I have spent time these holidays giving them individual feedback in the third section. Student X has audio files to listen to – short and to the point, Student Y has stickers and tags indicating parts to review and Student Z has coloured writing and emojis at the end of each paragraph – I went for what I know works best for each of them.

The screen shots will be fuzzy but here’s what it looked like:

 

Part One – plan essay

 

Enter code to proceed

 

Part two – scaffolded draft

 

Part three – remove prompt and publish

 

Student X feedback

Student Y feedback

 

Student Z feedback

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In New Zealand’s state schools, teachers are increasingly faced with larger class sizes, a diverse range of learning and behavioural needs and the requirement to include special needs learners into the classroom environment.

Although ORS students tend to come with a teacher aide (although not 100% of the time), the expectation remains that we will find ways to include special needs students into mainstream classes. Sometimes this can be to meet social needs, other times academic goals and sometimes a mixture of both – although not generally to levels we would expect of mainstream students.

This year I’ve been trying to find quick and easy ways to provide bespoke tasks so that a teacher aide supporting a Student with autism can do so in a meaningful and age appropriate way.  At 14, Student X is keen to have work that in some way resembles what is peers are working on.

This term that involved a novel study of Fleur Beale’s Slide the Corner.

Based on the novel’s content, I devised a series of lessons using Microsoft’s Learning Tools to provide a series of bite sized lessons for X to work on while we focussed on essay writing.

Using a picture of a Lego car,  the Student began by labelling car parts on a paper handout:

Step d.png

Then, with his aide’s help, he completed a cloze paragraph filling the gaps with words from a word bank to write a paragraph about the main character, Greg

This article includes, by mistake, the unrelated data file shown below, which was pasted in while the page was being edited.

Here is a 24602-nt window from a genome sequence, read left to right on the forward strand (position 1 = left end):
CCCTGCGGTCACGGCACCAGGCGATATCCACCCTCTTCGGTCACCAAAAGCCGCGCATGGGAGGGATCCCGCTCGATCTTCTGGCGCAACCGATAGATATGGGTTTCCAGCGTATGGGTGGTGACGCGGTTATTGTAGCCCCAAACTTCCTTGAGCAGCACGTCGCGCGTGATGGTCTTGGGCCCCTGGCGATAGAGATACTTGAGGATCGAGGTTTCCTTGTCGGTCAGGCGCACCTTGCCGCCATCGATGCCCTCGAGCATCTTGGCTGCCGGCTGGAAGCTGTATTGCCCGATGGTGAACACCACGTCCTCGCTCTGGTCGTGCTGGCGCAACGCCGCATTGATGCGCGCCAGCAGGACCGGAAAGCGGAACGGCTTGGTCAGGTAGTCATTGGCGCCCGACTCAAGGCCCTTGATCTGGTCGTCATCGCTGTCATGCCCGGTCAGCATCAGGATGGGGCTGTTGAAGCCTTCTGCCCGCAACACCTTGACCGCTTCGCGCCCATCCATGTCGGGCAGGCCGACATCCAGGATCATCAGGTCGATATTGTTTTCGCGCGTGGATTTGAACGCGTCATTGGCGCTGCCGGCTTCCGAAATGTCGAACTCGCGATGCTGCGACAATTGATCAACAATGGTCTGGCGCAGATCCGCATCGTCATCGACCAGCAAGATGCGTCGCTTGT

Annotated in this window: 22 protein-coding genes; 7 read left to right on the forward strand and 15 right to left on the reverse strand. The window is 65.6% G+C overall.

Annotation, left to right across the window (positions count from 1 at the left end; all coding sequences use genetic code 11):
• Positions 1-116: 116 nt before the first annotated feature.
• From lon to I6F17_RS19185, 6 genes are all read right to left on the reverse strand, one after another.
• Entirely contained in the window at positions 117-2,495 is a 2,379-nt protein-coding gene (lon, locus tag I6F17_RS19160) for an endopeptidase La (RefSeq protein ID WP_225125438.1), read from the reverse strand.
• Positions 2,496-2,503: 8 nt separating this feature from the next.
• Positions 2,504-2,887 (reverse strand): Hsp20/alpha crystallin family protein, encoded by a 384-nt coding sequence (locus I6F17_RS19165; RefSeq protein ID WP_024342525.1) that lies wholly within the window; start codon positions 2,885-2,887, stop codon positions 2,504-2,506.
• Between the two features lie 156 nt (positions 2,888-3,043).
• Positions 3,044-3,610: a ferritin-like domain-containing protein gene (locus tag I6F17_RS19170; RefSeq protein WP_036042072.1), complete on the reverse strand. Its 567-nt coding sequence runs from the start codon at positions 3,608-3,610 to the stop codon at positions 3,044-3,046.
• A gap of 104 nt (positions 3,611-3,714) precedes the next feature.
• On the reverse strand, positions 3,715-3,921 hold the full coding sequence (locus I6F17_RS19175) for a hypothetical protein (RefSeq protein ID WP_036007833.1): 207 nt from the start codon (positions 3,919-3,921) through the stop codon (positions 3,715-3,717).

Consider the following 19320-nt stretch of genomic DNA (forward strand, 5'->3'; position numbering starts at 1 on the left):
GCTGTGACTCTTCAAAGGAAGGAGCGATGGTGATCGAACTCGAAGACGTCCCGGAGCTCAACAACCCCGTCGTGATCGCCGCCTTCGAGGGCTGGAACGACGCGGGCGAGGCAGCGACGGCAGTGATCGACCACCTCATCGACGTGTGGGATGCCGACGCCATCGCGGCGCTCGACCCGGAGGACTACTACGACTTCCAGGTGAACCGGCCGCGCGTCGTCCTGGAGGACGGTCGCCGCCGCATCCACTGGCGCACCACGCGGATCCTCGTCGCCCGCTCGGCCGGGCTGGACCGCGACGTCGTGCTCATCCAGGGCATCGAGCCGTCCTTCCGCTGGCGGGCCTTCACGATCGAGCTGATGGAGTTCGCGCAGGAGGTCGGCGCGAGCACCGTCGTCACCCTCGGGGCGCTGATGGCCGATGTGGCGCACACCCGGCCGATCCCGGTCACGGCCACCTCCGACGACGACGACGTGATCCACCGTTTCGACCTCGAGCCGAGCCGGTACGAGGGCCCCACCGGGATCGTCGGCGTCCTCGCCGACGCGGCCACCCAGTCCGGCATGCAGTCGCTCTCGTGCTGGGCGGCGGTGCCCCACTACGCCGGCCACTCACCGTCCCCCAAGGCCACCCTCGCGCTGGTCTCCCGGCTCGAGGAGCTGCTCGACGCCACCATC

Step e

Finally, using the same syntactical structure, he was then prompted to complete a paragraph supplying similar details details about himself.

Step f

I then copied and paste the word document into a OneNote in X’s Class Notebook.

That’s when the real fun began! Using Immersive Reader, the paragraphs were read back to him.

step b.png

At this point, Student X’s expression was one of sheer incredulity. He was simply delighted to hear “his” work read aloud. I showed him and the teacher aide how to adjust the gender and speed of the speaker (he was similarly enthralled by the tortoise and hare icons).

Finally, I demonstrated to the aide and student how to use the dictate function. This allowed X to tell the computer what to type. X was asked to tell the PC what he thought about the lesson – a very basic reflection as his processing is pretty much surface level so he has a very literal world view. We discussed his response verbally first.

I’m  hopeful that both the student and aide will use these amazing Learning Tools again – at least in English but also other subjects too. (The only issue we had was that some of the school laptops had not been updated to run Windows 10  a- simple fix but it pays to check first to ensure microphones are accessible.)

 

step 3